1. Comment by Kingdom Ambassador on November 6, 2015 at 1:44 pm

    Christians should draw the line by ceasing to equate Religious Freedom with Christian Liberty. They are NOT the same. They are in fact hostile to each other.

    Christian Liberty was sacrificed on the altar of Religious Freedom in 1789 when the First Commandment (found intact in some of the 17th-century Colonial Constitutions) was replaced with the First Amendment’s First Commandment-violating, polytheism-enabling Free Exercise Clause:

    “…Although the First Amendment does not allow for establishing one religion over another, by eliminating Christianity as the federal government’s religion of choice (achieved by Article 6’s interdiction against Christian test oaths), Amendment 1 authorized equality for all non-Christian and even antichristian religions. When the Constitution failed to recognize Christian monotheism, it allowed Amendment 1 to fill the void by authorizing pagan polytheism.

    “Amendment 1 did exactly what the framers proclaimed it could not do: it prohibited the exercise of monotheistic Christianity (except within the confines of its church buildings) and established polytheism in its place. This explains the government’s double standard regarding Christian and non-Christian religions. For example, court participants entering the United States District Court of Appeals for the Middle District of Alabama must walk by a statue of Themis, the Greek goddess of justice. And yet, on November 18, 2002, this very court ruled that Judge Roy Moore’s Ten
    Commandments Monument violated the First Amendment’s Establishment
    Clause. Despite many Christians’ protests against this hypocrisy, it was in keeping with the inevitable repercussions of the First Amendment.

    “…Christians hang their religious hat on Amendment 1, as if some great moral principle is carved therein. They have gotten so caught up in the battle over the misuse of the Establishment Clause – the freedom from religion – that they have overlooked the ungodliness intrinsic in the Free Exercise Clause – the freedom of religion….”

    For more, see online Chapter 11 “Amendment 1: Government-Sanctioned Polytheism” of “Bible Law vs. the United States Constitution: The Christian Perspective” at http://www.bibleversusconstitution.org/BlvcOnline/biblelaw-constitutionalism-pt11.html.

    Then find out how much you REALLY know about the Constitution as compared to the Bible. Take our 10-question Constitution Survey in the right-hand sidebar and receive a complimentary copy of a book that EXAMINES the Constitution by the Bible.

  2. Comment by Curt Day on November 10, 2015 at 8:02 am

    Couldn’t disagree with you more. How again did the 1sth amendment prevent Christians from practicing their faith, which I believe you called exercising Christianity?

  3. Comment by Kingdom Ambassador on November 10, 2015 at 9:04 am

    Hi Curt. Thanks for responding.

    Ask yourself: Is post-Constitution America merely 4-walled Christianity or is it Christendom, as in pre-Constitution America, particularly the early and mid-17th-century Colonial America?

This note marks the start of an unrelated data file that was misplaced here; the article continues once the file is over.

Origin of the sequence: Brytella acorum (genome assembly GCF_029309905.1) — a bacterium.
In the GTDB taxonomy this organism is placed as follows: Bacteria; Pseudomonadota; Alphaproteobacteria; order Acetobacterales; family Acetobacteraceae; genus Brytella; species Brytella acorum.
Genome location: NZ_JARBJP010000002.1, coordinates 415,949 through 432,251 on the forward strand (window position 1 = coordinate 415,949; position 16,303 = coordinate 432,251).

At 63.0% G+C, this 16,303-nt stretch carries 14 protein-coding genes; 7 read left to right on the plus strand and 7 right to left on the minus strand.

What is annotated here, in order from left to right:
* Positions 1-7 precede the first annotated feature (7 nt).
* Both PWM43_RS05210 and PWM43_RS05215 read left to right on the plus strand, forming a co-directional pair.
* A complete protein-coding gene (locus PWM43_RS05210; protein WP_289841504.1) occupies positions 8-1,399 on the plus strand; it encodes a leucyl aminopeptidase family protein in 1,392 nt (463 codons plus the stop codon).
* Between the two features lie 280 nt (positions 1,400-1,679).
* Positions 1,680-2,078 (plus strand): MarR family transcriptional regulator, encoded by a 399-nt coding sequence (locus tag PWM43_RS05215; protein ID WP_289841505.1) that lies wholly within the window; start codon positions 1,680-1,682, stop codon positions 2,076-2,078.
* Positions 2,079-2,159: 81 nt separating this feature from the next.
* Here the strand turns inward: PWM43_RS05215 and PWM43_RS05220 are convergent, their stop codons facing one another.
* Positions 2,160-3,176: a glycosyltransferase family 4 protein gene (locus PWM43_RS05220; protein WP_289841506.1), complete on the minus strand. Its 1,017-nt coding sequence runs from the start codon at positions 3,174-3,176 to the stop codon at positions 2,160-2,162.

“…Alexis de Tocqueville, Democracy in America, 1835: ‘They [17th-century Colonials] exercised the rights of
    sovereignty; they named their magistrates, concluded peace or declared war, made police regulations, and enacted laws as if their allegiance was due only to God. Nothing can be more curious and, at the same time
    more instructive, than the legislation of that period; it is there that the solution of the great social problem which the United States now presents to the world is to be found [in perfect fulfillment of Deuteronomy 4:5-8].

    “Amongst these documents we shall notice, as especially characteristic, the code of laws promulgated
    by the little State of Connecticut in 1650. The legislators of Connecticut begin with the penal laws, and … they borrow their provisions from the text of Holy Writ. “Whosoever shall worship any other God than the Lord,” says the preamble of the Code, “shall surely be put to death.” This is followed by ten or twelve enactments of the same kind, copied verbatim from the books of Exodus, Leviticus, and Deuteronomy. Blasphemy, sorcery, adultery, and rape were punished with death….’23

    “America was exalted in the eyes of the world because of her applied righteousness, embodied in Yahweh’s perfect law. Since 1788, when the United States of America, as a nation, stopped following Yahweh’s laws and began following the laws of WE THE PEOPLE, our legislation has ceased providing righteous instruction to others. Instead, the rest of the world now holds America
    in disdain. If America hopes to regain her favored status in the eyes of the world, she must return to her original Constitution.

    “McGuffey’s Eclectic Reader, America’s most popular school book in the 1800s, also testified to America’s early form of theocratic government:

    ‘Their form of government was as strictly theocratical insomuch that it would be difficult to say where there was any civil authority among them distinct from
    ecclesiastical jurisdiction. Whenever a few of them settled a town, they immediately gathered themselves into a church; and their elders were magistrates, and their code of laws was the Pentateuch…. God was their
    King; and they regarded him as truly and literally so….’24….”*

    Do you think what’s described above could be accomplished today in post-Constitution America?

    *For more, see Chapter 3 “The Preamble: WE THE PEOPLE vs. YAHWEH” at http://www.bibleversusconstitution.org/BlvcOnline/biblelaw-constitutionalism-pt3.html.

  4. Comment by Curt Day on November 10, 2015 at 9:23 am

    Kingdom Ambassador,
    The only valid appeals to righteousness I see in America are appeals to self-righteousness. And with that self-righteousness comes the freedom to judge and punish others in ways that contradict one’s claims of being righteous and even of being Christian.

    Plus, I don’t think the rest of the world ever agreed with your assessment of America

  5. Comment by Kingdom Ambassador on November 10, 2015 at 1:41 pm

    I’m not sure what assessment of America you’re referring.

    I quoted de Tocqueville and McGuffey who based their commentary on historical fact:

    For example:

    The Portsmouth, Rhode Island, Compact, 1638: